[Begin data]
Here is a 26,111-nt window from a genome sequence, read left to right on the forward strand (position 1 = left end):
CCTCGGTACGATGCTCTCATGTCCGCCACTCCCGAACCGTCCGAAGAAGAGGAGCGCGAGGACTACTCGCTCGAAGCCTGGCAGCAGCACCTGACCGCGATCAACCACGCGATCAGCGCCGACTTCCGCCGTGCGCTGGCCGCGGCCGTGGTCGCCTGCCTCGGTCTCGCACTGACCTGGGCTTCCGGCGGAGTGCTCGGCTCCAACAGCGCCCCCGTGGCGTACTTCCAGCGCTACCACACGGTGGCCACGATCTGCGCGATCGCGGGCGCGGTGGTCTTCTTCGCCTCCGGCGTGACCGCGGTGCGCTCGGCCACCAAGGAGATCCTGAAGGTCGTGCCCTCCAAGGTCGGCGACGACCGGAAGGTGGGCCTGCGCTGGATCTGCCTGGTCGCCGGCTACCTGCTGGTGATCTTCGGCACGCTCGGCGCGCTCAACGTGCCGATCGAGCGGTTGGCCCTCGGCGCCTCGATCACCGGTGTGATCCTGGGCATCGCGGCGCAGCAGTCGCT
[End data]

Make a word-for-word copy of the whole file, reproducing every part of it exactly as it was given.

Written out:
Here is a 26,111-nt window from a genome sequence, read left to right on the forward strand (position 1 = left end):
CCTCGGTACGATGCTCTCATGTCCGCCACTCCCGAACCGTCCGAAGAAGAGGAGCGCGAGGACTACTCGCTCGAAGCCTGGCAGCAGCACCTGACCGCGATCAACCACGCGATCAGCGCCGACTTCCGCCGTGCGCTGGCCGCGGCCGTGGTCGCCTGCCTCGGTCTCGCACTGACCTGGGCTTCCGGCGGAGTGCTCGGCTCCAACAGCGCCCCCGTGGCGTACTTCCAGCGCTACCACACGGTGGCCACGATCTGCGCGATCGCGGGCGCGGTGGTCTTCTTCGCCTCCGGCGTGACCGCGGTGCGCTCGGCCACCAAGGAGATCCTGAAGGTCGTGCCCTCCAAGGTCGGCGACGACCGGAAGGTGGGCCTGCGCTGGATCTGCCTGGTCGCCGGCTACCTGCTGGTGATCTTCGGCACGCTCGGCGCGCTCAACGTGCCGATCGAGCGGTTGGCCCTCGGCGCCTCGATCACCGGTGTGATCCTGGGCATCGCGGCGCAGCAGTCGCT